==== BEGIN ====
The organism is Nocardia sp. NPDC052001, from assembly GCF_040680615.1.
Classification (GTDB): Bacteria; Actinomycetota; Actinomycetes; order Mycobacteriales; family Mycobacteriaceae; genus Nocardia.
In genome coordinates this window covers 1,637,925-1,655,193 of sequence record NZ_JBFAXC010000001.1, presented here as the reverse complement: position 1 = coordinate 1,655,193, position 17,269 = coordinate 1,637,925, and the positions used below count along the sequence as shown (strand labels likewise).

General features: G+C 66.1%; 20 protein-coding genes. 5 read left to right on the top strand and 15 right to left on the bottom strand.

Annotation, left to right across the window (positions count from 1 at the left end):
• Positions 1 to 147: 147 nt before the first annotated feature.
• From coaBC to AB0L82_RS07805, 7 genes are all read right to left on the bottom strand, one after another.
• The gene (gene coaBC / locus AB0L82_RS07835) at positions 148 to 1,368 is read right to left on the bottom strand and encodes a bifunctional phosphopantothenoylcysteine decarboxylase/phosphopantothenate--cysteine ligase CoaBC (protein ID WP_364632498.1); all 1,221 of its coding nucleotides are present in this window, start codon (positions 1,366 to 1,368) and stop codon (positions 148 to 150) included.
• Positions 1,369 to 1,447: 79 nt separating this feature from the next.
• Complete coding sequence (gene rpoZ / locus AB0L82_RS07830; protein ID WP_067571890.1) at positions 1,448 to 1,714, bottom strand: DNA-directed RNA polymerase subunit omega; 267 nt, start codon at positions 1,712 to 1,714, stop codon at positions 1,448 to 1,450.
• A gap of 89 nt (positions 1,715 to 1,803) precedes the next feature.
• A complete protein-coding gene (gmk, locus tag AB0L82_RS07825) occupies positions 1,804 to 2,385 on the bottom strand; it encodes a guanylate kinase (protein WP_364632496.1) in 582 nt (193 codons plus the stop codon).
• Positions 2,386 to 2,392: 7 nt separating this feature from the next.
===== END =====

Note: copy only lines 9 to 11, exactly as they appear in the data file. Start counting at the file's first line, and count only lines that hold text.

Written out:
• Positions 1,369 to 1,447: 79 nt separating this feature from the next.
• Complete coding sequence (gene rpoZ / locus AB0L82_RS07830; protein ID WP_067571890.1) at positions 1,448 to 1,714, bottom strand: DNA-directed RNA polymerase subunit omega; 267 nt, start codon at positions 1,712 to 1,714, stop codon at positions 1,448 to 1,450.
• A gap of 89 nt (positions 1,715 to 1,803) precedes the next feature.